On Monday I took part in a wine tasting and met 7 different winemakers from Chile. Pretty standard fare you might imagine, but this one was conducted entirely on Zoom.
It was a remarkable success, not least because the technology worked (more or less) perfectly, but because it allowed the organiser, Wines of Chile, to bring real value to both their producers and to the audience.
How did it work? Well, a couple of days before the tasting, a box with 15 small sample bottled arrived at my house, each labelled up with the wine name and looking very professional, even exciting. On the same day a package arrived with tasting sheets, product information and some maps of the Chilean wine region. Boy do I love a wine map. So, when it came to logging in for the tasting, I had not only prepared the wines, but I had also looked at the pre-read information…I was ready and really quite engaged in the whole process.
The fact that the wines were in good condition (although there were murmurings of some VA on one wine) was, in a way, secondary to the key outcome which was that I learnt a lot about the regions and was able to understand the progress that Chile has made in terms of its diversity and ambition in the past few years. Although the session was expertly guided by Alistair Cooper MW, I wanted even more from the winemakers – to hear their stories and gain an insight into what makes their wines special.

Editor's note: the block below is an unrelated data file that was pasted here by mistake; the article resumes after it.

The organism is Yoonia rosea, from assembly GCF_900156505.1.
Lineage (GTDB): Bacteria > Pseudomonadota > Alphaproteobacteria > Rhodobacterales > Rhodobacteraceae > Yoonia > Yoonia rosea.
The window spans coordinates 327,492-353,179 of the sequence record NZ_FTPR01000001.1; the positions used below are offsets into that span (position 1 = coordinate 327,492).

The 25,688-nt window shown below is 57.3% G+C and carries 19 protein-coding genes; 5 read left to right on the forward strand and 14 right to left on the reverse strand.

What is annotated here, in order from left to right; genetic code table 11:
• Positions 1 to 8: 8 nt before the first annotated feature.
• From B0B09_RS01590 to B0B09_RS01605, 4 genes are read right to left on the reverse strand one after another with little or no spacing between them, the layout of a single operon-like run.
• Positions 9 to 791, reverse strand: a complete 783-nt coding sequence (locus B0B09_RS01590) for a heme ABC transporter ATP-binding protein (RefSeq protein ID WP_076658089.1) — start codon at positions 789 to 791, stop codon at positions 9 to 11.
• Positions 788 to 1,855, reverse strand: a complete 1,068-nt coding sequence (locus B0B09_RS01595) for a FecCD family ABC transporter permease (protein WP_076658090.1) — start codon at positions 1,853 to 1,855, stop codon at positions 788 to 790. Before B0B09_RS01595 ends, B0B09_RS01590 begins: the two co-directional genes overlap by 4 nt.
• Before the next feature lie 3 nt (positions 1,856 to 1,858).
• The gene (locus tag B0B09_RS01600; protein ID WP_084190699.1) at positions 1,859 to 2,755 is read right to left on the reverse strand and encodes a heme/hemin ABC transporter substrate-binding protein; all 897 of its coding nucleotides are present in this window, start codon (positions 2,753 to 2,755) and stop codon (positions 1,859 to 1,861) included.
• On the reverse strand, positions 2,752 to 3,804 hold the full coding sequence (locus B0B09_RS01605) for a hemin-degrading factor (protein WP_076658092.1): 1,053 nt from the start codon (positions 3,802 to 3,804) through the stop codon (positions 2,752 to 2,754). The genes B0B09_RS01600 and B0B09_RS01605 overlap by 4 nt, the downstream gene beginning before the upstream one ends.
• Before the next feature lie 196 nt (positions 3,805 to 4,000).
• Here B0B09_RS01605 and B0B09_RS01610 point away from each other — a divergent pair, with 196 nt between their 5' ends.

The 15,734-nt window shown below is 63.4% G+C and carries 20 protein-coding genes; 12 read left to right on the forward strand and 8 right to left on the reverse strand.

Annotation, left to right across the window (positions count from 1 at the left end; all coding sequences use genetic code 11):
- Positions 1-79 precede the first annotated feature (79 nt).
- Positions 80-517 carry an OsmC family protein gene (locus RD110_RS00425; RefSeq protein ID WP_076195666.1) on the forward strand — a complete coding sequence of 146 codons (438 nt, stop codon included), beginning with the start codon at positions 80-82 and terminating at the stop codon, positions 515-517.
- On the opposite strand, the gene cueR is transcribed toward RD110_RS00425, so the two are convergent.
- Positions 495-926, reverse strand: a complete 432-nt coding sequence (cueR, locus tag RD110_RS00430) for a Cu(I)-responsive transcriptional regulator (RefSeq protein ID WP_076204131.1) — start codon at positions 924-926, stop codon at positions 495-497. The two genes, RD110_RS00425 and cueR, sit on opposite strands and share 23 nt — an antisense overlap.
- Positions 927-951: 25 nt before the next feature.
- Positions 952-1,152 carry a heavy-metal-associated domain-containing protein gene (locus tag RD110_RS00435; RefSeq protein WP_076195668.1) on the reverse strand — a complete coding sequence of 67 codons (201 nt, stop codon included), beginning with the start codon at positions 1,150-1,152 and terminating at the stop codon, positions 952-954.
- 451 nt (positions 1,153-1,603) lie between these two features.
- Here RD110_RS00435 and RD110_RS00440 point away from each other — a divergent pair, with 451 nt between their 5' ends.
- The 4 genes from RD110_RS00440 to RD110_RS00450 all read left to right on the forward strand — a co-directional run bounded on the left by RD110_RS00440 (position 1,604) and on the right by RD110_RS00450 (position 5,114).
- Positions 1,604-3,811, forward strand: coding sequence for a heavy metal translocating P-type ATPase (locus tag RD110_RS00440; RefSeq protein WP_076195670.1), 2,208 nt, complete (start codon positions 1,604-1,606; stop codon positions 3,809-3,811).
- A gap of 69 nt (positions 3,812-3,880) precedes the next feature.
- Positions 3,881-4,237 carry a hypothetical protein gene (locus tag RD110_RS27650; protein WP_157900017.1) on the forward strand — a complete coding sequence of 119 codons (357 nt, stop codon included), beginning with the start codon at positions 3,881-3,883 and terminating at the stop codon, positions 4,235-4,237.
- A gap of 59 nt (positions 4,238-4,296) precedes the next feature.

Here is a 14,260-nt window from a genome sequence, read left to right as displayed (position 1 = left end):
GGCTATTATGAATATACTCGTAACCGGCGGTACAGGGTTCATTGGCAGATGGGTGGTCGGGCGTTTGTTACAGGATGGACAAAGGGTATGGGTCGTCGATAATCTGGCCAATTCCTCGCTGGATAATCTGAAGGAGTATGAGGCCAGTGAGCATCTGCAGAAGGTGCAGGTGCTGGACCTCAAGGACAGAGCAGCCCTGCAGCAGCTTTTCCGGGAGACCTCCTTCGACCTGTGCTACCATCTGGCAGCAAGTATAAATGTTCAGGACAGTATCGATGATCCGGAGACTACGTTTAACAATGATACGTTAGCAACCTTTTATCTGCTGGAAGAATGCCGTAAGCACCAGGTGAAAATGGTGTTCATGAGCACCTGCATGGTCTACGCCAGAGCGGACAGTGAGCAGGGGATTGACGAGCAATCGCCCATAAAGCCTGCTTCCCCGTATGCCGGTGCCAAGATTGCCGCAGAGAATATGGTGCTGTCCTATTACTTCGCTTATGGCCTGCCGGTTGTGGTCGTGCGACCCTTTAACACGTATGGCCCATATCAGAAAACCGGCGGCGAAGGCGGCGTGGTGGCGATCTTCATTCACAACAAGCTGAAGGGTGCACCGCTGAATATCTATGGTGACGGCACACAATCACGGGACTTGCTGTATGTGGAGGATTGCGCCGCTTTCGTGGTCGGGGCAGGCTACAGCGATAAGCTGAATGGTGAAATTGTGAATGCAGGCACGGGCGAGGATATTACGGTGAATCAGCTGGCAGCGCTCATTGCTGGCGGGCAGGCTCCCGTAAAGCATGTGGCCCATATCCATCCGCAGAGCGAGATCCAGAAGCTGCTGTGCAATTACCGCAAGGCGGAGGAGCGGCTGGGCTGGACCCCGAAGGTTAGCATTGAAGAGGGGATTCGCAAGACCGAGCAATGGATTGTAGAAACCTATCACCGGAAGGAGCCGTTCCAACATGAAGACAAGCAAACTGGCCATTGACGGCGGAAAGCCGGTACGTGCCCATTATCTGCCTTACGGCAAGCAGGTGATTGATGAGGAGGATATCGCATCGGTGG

But this was a generic tasting and naturally you have to cover a lot of ground in these things, so it’s understandable that we weren’t able to go into too much detail. The tasting was excellent and I hardly dare say that I somehow felt I might have actually learnt more with it being conducted over zoom than I might have done in a room with lots of people and many distractions.
As a pure exercise in learning it was top class and, as someone who readily admits a short attention span, I was engaged for the whole 1 hour 45 minutes. Well done Wines of Chile, well done Zoom! And well done the wine industry for engaging with technology so impressively. How were the wines? Oh, they were excellent, diverse and in places extremely intriguing.